Have I been cracked or am I just clueless?

Have I been cracked or am I just clueless?

Post by marvin greenber » Mon, 02 Oct 2000 04:00:00



I was trying to tune my system a little, and had learned that I
wanted to put my swap partition near the front of the disk.
So I did swapoff, converted my existing swap (hda6) to a e2fs,
and copied all of my exisiting root (hda2) to it.  Then I changed
fstab to point to hda6 and rebooted.  The strange part came
when I did a df. It still reported the same size as before, although
hda6 was larger.  What I've determined to be going on is that
hda2 still is being mounted as /.  See the df below:

Filesystem           1k-blocks      Used Available Use% Mounted on
/dev/hda6                77772     75458         0 100% /
/dev/hda3                62193     41408     17574  70% /home
/dev/hda7              1249132    779232    406448  66% /usr
/dev/hdc5               101089        33     95837   0% /tmp
/dev/hdc3               256665     18740    224672   8% /var
/dev/hda6               139986     40003     92756  30% /tmp/mnt

fsck still seems to know the difference between hda2 and hda6, since fsck -n reports
valid stuff.  But this df (where I manually mounted hda6 (again!?)) looks very suspicious.

I only have slow dial-up IP.  I find it a little hard to believe I've been
cracked. I've been slowly getting ready for a DSL like, to be installed
"real soon now". I set up my linux box with rh6.2, installed the 2.2.16
kernel and set up ipchains using the guidance from http://www.linux-firewall-tools.com.
I have been running tripwire from the start, but only against a database
on a writable  partition (but I have a copy of the original databases).

I am running samba 2.0.6, bind 8.2.2_P5-9 (and have
concluded I probably shouldn't be), and have practically everything
shutdown in inetd.conf.

My next step is to reinstall tripwire, and check the system against the original
database.  But I'm reluctant to reinstall unless I can be sure this isn't just
paranoia.

 
 
 

Have I been cracked or am I just clueless?

Post by Joe Schaefe » Mon, 02 Oct 2000 04:00:00



> I was trying to tune my system a little, and had learned that I
> wanted to put my swap partition near the front of the disk.
> So I did swapoff, converted my existing swap (hda6) to a e2fs,
> and copied all of my exisiting root (hda2) to it.  Then I changed
> fstab to point to hda6 and rebooted.  The strange part came
> when I did a df. It still reported the same size as before, although
> hda6 was larger.  What I've determined to be going on is that
> hda2 still is being mounted as /.  See the df below:

[...]

Did you edit /etc/lilo.conf and run /sbin/lilo after you changed /etc/fstab?
What does

% grep root /etc/lilo.conf

say?

--
Joe Schaefer

 
 
 

Have I been cracked or am I just clueless?

Post by marvin greenber » Mon, 02 Oct 2000 04:00:00


Thanks.  I'm clueless (which I suspected.)


> > I was trying to tune my system a little, and had learned that I
> > wanted to put my swap partition near the front of the disk.
> > So I did swapoff, converted my existing swap (hda6) to a e2fs,
> > and copied all of my exisiting root (hda2) to it.  Then I changed
> > fstab to point to hda6 and rebooted.  The strange part came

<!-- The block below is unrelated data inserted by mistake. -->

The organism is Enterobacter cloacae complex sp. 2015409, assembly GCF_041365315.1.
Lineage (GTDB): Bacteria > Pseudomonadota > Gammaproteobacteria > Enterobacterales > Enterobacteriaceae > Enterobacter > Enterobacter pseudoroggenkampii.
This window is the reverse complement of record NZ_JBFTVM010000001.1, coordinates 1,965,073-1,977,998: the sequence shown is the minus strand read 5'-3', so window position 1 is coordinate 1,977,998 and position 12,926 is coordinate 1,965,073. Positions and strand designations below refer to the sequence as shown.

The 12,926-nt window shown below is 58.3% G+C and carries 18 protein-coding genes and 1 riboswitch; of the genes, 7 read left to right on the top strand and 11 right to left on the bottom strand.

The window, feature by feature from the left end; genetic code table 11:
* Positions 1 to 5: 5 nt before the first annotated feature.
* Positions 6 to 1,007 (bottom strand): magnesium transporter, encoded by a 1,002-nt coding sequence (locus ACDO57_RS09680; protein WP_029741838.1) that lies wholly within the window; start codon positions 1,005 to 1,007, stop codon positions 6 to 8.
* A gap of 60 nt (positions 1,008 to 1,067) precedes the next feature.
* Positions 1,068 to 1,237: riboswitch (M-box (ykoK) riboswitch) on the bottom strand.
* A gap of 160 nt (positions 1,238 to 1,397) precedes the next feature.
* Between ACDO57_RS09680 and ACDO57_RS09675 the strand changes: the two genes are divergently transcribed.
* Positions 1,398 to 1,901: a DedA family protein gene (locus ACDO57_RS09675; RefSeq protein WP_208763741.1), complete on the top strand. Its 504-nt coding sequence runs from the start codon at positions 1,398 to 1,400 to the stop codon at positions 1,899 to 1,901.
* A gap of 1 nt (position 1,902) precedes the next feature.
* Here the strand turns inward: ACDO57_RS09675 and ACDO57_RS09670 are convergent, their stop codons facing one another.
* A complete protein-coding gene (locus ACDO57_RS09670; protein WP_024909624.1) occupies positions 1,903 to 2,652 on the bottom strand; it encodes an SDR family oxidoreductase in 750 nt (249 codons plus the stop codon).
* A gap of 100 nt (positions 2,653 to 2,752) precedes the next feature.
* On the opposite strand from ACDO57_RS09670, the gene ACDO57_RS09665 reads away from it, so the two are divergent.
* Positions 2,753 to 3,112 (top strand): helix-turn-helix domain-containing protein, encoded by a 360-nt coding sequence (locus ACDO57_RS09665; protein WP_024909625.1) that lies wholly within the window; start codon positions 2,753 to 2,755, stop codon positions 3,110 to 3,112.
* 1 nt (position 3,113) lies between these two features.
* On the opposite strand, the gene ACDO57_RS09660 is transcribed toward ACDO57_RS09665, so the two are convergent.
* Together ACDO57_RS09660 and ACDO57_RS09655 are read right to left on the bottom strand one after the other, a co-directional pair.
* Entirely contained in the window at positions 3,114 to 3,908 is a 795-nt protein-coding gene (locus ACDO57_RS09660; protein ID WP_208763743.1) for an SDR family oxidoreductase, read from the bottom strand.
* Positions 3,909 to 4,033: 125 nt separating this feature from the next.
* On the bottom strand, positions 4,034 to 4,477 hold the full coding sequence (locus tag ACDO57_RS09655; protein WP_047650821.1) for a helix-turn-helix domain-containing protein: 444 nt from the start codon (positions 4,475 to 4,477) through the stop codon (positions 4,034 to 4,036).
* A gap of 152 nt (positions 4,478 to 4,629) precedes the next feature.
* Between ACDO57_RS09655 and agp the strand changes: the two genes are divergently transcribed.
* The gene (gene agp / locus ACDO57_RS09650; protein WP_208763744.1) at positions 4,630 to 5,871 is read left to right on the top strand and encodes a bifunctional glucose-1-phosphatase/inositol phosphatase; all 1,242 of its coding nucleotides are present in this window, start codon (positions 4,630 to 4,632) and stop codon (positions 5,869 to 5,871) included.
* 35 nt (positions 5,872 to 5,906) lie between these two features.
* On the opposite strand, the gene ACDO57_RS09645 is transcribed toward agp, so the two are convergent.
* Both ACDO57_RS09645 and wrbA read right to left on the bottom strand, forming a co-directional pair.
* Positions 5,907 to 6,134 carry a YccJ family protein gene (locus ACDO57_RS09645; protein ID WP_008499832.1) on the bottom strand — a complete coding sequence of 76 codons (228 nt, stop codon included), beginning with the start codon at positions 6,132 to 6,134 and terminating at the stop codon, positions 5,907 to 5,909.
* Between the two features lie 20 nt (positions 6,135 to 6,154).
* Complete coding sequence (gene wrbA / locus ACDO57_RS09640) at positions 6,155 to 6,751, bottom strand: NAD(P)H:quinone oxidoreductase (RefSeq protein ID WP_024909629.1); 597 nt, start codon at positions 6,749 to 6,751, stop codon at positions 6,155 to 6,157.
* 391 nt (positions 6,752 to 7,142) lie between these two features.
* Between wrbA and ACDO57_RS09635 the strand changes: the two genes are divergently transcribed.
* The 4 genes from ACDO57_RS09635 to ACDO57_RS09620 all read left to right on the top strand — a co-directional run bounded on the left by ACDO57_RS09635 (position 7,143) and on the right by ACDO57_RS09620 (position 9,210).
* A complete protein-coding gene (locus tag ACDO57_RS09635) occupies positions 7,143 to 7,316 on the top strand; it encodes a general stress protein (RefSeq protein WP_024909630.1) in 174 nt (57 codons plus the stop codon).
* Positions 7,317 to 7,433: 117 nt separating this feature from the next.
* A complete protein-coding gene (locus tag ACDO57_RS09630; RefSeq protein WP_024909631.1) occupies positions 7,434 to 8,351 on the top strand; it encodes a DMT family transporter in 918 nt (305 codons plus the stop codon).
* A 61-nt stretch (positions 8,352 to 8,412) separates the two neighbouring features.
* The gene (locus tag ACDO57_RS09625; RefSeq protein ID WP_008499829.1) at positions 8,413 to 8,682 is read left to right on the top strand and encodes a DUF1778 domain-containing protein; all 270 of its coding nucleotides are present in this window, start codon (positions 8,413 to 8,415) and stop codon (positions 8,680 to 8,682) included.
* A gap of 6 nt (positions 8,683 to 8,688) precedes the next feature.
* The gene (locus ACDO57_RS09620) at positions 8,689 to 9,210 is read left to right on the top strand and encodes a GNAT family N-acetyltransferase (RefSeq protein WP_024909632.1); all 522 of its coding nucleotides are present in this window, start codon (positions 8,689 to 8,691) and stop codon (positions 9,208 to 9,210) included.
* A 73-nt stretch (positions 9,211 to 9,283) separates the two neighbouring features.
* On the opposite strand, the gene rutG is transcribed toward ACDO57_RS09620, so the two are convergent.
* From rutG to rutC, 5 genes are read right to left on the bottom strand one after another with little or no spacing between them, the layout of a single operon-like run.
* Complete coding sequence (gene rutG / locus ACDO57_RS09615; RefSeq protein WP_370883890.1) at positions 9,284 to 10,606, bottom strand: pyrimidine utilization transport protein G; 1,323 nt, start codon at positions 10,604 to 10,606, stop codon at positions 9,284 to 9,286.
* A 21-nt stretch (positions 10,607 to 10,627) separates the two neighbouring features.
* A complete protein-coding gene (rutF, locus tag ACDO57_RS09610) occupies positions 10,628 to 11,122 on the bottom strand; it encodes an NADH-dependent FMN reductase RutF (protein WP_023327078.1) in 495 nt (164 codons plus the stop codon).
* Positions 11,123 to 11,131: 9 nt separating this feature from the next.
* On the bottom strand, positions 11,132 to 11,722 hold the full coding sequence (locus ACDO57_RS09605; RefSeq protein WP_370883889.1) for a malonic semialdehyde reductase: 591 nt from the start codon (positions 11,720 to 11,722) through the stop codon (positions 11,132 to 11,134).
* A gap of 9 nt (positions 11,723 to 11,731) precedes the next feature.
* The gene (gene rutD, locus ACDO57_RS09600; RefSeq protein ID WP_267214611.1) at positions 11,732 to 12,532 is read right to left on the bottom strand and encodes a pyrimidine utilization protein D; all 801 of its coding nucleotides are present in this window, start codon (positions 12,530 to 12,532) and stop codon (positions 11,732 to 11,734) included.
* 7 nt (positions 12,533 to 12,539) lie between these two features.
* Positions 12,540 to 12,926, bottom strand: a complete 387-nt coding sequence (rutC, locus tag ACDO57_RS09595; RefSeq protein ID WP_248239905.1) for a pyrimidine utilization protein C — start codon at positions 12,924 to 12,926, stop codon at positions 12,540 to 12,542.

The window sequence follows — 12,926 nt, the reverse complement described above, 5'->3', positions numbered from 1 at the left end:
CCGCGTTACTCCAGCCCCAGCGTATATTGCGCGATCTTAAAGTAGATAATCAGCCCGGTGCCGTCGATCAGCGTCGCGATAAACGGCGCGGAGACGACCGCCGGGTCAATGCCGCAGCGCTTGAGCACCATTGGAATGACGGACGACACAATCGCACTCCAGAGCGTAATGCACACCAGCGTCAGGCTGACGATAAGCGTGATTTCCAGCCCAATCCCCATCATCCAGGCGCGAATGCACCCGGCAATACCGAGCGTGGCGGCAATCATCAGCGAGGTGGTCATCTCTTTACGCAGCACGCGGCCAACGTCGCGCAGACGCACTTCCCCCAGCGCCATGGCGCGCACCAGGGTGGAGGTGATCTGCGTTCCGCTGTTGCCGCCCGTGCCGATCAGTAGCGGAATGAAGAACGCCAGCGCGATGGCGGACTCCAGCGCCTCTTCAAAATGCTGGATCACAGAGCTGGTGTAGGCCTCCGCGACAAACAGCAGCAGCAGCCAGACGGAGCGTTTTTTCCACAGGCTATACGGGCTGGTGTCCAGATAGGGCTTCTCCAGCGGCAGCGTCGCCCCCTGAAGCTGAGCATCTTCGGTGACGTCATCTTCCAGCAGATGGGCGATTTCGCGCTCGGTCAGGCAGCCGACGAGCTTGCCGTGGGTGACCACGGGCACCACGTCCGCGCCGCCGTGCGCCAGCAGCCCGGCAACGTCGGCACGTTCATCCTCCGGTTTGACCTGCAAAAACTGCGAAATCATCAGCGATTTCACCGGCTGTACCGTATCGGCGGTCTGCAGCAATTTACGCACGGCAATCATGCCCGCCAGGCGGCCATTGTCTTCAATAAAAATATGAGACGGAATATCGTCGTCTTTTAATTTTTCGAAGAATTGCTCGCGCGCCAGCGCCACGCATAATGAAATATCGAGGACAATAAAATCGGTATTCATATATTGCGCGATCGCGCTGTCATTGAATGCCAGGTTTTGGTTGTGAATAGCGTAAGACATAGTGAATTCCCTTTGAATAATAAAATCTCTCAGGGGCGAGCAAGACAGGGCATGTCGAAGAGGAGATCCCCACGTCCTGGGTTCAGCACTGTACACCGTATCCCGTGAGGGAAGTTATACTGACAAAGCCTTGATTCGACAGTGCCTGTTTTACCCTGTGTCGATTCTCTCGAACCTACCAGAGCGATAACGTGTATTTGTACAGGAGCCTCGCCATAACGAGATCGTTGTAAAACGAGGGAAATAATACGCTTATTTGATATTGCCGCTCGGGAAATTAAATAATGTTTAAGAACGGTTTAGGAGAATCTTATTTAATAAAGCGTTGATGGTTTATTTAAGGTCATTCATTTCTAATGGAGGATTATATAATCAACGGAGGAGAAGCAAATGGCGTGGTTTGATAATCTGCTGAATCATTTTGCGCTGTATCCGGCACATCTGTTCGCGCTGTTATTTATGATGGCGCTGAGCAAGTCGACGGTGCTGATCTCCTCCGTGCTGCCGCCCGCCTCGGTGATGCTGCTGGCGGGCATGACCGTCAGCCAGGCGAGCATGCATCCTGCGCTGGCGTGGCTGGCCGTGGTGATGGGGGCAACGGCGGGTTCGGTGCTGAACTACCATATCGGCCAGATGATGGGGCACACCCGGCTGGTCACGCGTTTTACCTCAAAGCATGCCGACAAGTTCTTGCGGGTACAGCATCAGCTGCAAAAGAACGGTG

> > when I did a df. It still reported the same size as before, although
> > hda6 was larger.  What I've determined to be going on is that
> > hda2 still is being mounted as /.  See the df below:

> [...]

> Did you edit /etc/lilo.conf and run /sbin/lilo after you changed /etc/fstab?
> What does

> % grep root /etc/lilo.conf

> say?

> --
> Joe Schaefer

 
 
 

1. bug in thr_keycreate ? or am I clueless ?

Hi there. I've been working with the solaris thread package and I'm having
some problems with the thr_keycreate function call. This function is used
to create thread specific data. The arguments are a pointer to a  thread_key_t
variable where the created key will be stored and a pointer to a destrucutor
function call. It seems however that thr_keycreate only works properly if
the  thread_key_t is initialized to 0. If it's not then no key will
be created but the function call will not return any error. There is
(to my knowledge) no reference to this kind of beahviour in the manuals, so
is this a bug a feature or am I missing something here ?

The progam below ilustrates what I mean.

The output is :

   Error x1: 22 (EINVAL = 22)
   Error x2: 22 (EINVAL = 22)

and the compile line is :

   cc -g -D _REENTRANT create_thread.c -lthread

I know that  thread_key_t are supposed to be globals and in that case
we can count on them be initialized to 0 ( can we ?) but what if
we want to allocate memory to the key at run time ? do we have to
iniatialize it ?

Thanks for reading

#include <thread.h>
#include <stdlib.h>
#include <errno.h>

main ()
{  

  int ret;
  int data1 = 12345678;
  int data2 = 22345678;
  int data3 = 32345678;
  int data4 = 42345678;

  thread_key_t k1 = 0 , k2 = 0;
  thread_key_t x1 = -1 , x2 = -11;

  ret = thr_keycreate (&k1, NULL);
  ret = thr_setspecific (k1,&data1);
  if (ret != 0)
    printf ("Error k1: %d (EINVAL = %d)\n", ret, EINVAL);

  ret = thr_keycreate (&k2, NULL);
  ret = thr_setspecific (k2,&data2);
  if (ret != 0)
    printf ("Error k2: %d (EINVAL = %d)\n", ret, EINVAL);

  ret = thr_keycreate (&x1, NULL);
  ret = thr_setspecific (x1,&data3);
  if (ret != 0)
    printf ("Error x1: %d (EINVAL = %d)\n", ret, EINVAL);

  ret = thr_keycreate (&x2, NULL);
  ret = thr_setspecific (x2,&data4);
  if (ret != 0)
    printf ("Error x2: %d (EINVAL = %d)\n", ret, EINVAL);

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